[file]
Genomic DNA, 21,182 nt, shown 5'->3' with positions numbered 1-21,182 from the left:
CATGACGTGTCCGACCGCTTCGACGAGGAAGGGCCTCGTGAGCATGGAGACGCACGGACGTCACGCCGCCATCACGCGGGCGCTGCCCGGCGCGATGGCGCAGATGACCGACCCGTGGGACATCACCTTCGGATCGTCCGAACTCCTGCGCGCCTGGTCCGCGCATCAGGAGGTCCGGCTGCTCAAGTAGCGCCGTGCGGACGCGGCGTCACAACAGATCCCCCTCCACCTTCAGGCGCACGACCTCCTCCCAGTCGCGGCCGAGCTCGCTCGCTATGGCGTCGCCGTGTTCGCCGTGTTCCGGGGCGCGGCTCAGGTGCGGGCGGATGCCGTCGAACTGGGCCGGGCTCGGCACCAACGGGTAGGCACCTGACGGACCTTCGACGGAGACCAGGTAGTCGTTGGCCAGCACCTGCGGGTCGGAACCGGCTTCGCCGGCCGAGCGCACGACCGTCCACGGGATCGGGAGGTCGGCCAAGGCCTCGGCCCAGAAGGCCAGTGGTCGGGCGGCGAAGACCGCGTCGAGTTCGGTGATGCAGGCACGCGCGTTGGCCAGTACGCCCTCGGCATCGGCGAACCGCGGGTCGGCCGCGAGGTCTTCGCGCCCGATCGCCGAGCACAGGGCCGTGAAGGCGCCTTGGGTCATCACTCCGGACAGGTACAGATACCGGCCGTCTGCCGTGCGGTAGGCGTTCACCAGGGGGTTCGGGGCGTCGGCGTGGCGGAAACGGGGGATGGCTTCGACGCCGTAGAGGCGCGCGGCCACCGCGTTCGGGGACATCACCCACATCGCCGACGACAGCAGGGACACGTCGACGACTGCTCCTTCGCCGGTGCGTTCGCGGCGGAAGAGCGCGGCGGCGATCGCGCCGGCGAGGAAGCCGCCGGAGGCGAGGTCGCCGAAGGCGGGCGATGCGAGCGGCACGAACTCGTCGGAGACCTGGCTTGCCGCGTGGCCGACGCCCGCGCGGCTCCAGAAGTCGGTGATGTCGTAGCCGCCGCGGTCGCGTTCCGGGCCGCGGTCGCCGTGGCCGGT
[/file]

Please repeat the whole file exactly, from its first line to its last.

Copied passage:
Genomic DNA, 21,182 nt, shown 5'->3' with positions numbered 1-21,182 from the left:
CATGACGTGTCCGACCGCTTCGACGAGGAAGGGCCTCGTGAGCATGGAGACGCACGGACGTCACGCCGCCATCACGCGGGCGCTGCCCGGCGCGATGGCGCAGATGACCGACCCGTGGGACATCACCTTCGGATCGTCCGAACTCCTGCGCGCCTGGTCCGCGCATCAGGAGGTCCGGCTGCTCAAGTAGCGCCGTGCGGACGCGGCGTCACAACAGATCCCCCTCCACCTTCAGGCGCACGACCTCCTCCCAGTCGCGGCCGAGCTCGCTCGCTATGGCGTCGCCGTGTTCGCCGTGTTCCGGGGCGCGGCTCAGGTGCGGGCGGATGCCGTCGAACTGGGCCGGGCTCGGCACCAACGGGTAGGCACCTGACGGACCTTCGACGGAGACCAGGTAGTCGTTGGCCAGCACCTGCGGGTCGGAACCGGCTTCGCCGGCCGAGCGCACGACCGTCCACGGGATCGGGAGGTCGGCCAAGGCCTCGGCCCAGAAGGCCAGTGGTCGGGCGGCGAAGACCGCGTCGAGTTCGGTGATGCAGGCACGCGCGTTGGCCAGTACGCCCTCGGCATCGGCGAACCGCGGGTCGGCCGCGAGGTCTTCGCGCCCGATCGCCGAGCACAGGGCCGTGAAGGCGCCTTGGGTCATCACTCCGGACAGGTACAGATACCGGCCGTCTGCCGTGCGGTAGGCGTTCACCAGGGGGTTCGGGGCGTCGGCGTGGCGGAAACGGGGGATGGCTTCGACGCCGTAGAGGCGCGCGGCCACCGCGTTCGGGGACATCACCCACATCGCCGACGACAGCAGGGACACGTCGACGACTGCTCCTTCGCCGGTGCGTTCGCGGCGGAAGAGCGCGGCGGCGATCGCGCCGGCGAGGAAGCCGCCGGAGGCGAGGTCGCCGAAGGCGGGCGATGCGAGCGGCACGAACTCGTCGGAGACCTGGCTTGCCGCGTGGCCGACGCCCGCGCGGCTCCAGAAGTCGGTGATGTCGTAGCCGCCGCGGTCGCGTTCCGGGCCGCGGTCGCCGTGGCCGGT